Such a tragedy will not occur here, he thought. It was our people’s heritage! We should be the ones to profit from our past!
Gil’s hand strayed to the bulge in his vest. It was one of the many gifts from the leftist guerrillas in the mountains who had helped Gil in this venture. Gil patted the grenade in his pocket.
It was meant to erase their tracks after the raid on the tomb, but if these pelotudo American scientists tried to interfere… well, there were always quicker ways to die than by a knife’s blade.
Maggie O’Donnel despised Latin. Not a simple distaste for the dead language, but a heartfelt loathing. Educated in strict Catholic schools in Belfast, she had been forced to study years of Latin, and even after repeated raps across her knuckles from sadistic nuns, none of it had sunk in. She stared now at the charcoal tracings of the door’s inscription spread across the table in the main tent.
Sam had a magnifying lens fixed over one of the filigreed etchings from the top band. A lantern swung over his head. He was the best epigrapher of the group of students, skilled at deciphering ancient languages. “I think this says Nos Christi defenete, but I wouldn’t stake my eyeteeth on it.”
The journalist, Norman Fields, hung over Sam’s shoulder, his camera ready on his hip.
“And what does that bloody mean?” Maggie asked sourly, feeling useless, unable to contribute to the translation. Ralph Isaacson, who was just as weak in his Latin skills, at least knew how to cook. He was outside the tent struggling to light the campstove and get dinner started.
Ever since the professor had left, the team had struggled to efficiently clear the ruins and catalog as much as possible. Each had their assigned duties. Every evening, Ralph did the cooking, leaving cleanup to Norman and Sam, while Maggie and Philip tediously entered the day’s reports into the computer log.
Sam interrupted her reverie. He scrunched up his nose as he tried to read the writing. “I think it says ‘Christ preserve them,’ or ‘Christ protect them,’ ” he said. “Something like that.”
Philip Sykes, the senior grad student, lay sprawled on a cot, a cold rag across his eyes. His irritation at being left out of the discovery still clearly rankled him. “Wrong,” he said bitingly, not moving from where he lay. “It translates, Christ protect us. Not them.” He followed his assessment with a disdainful noise.
Maggie sighed. It was no wonder Philip knew Latin so well. Just another reason to hate the dead language. He was forever a font of trivial knowledge, ready at any instance to correct the other students’ errors. But where he excelled in facts, he lagged in on-site experience—hence, the team was burdened with him now. He needed to clock dig hours before he could earn his Ph.D. After that, Maggie suspected the wanker would never leave the ivy halls of Harvard, his alma mater, where his deceased father’s chair in archaeology surely awaited him. The Ivy League was still one big boys’ club. And Philip, son of an esteemed colleague, had a key.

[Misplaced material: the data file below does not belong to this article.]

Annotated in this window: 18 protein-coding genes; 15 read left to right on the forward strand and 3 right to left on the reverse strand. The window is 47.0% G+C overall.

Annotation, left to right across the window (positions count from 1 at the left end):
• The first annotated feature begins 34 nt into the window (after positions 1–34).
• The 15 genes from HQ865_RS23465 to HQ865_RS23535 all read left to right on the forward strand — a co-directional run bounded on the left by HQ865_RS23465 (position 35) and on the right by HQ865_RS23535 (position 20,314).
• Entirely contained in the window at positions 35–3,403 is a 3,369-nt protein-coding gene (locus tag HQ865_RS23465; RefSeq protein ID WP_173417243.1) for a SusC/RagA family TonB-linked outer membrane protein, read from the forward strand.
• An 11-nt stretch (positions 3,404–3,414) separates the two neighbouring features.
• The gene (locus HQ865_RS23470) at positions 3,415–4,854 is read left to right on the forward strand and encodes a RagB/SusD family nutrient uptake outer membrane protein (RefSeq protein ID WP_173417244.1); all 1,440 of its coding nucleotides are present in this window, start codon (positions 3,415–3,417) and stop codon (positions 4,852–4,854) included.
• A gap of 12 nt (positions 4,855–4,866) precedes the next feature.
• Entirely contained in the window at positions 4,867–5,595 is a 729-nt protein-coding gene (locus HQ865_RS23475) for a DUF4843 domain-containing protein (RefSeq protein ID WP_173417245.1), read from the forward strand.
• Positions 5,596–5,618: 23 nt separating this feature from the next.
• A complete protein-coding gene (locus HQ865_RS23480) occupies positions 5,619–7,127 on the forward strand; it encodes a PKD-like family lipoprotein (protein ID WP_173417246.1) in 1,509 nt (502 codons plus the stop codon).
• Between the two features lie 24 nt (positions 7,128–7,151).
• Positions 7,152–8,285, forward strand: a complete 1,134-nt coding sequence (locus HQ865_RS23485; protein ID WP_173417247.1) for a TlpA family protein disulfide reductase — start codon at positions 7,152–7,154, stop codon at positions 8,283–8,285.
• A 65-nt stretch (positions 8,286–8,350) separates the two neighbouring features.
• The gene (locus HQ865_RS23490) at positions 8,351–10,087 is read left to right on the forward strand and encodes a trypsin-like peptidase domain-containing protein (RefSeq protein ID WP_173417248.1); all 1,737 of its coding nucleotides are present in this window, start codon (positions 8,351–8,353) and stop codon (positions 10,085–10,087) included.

Stretching her shoulders, she moved closer to Sam. A yawn escaped her before she could stop it. It had been a long day topped by fervid activity: photographing the door, getting a plaster cast of the bands, charcoal etching the writing, logging and documenting everything.
Sam gave her a small smile and shifted aside the etching of the middle band. It contained only the single crucifix carved into the metallic hematite. No other writing. Sam lowered his magnifying glass on the third and final onionskin tracing. “Lots of writing on this one. But the script is much smaller and isn’t as well preserved,” he said. “I can only make out part of it.”
“Well then, what can you read?” Maggie asked, sinking into a folding chair near the table. A seed of a headache had started to grow behind her right temple.
“Give me a few minutes.” Sam cocked his head to the side as he squinted through his lens. His Stetson, usually tilted on his head, rested on the table beside him. Professor Conklin had insisted on a bit of common courtesy out here in the jungle. When inside the tents, hats had to come off, and Sam still maintained the protocol, even though his uncle was not present. Sam had been raised well, Maggie thought with a small hidden grin. She stared at the professor’s nephew. Sam’s dusky blond hair still lay plastered in place from the Stetson’s imprint.
Maggie resisted the urge to reach over and tousle his hair back to a loose mop. “So what do you think, Sam? Do you truly think the Spanish conquistadors etched these bands?”
“Who else? The conquistadors must have searched this pyramid and left their mark.” Sam raised his head, a deep frown on his face. “And if the Spanish were here, we can kiss good-bye any chance to find the tomb intact. We can only hope the conquistadors left us a few scraps to confirm Doc’s theory.”
“But according to the texts, the Spanish never discovered any cities in this region. There is no mention of the conquistadors ever reaching their thieving hands this far from Cuzco.”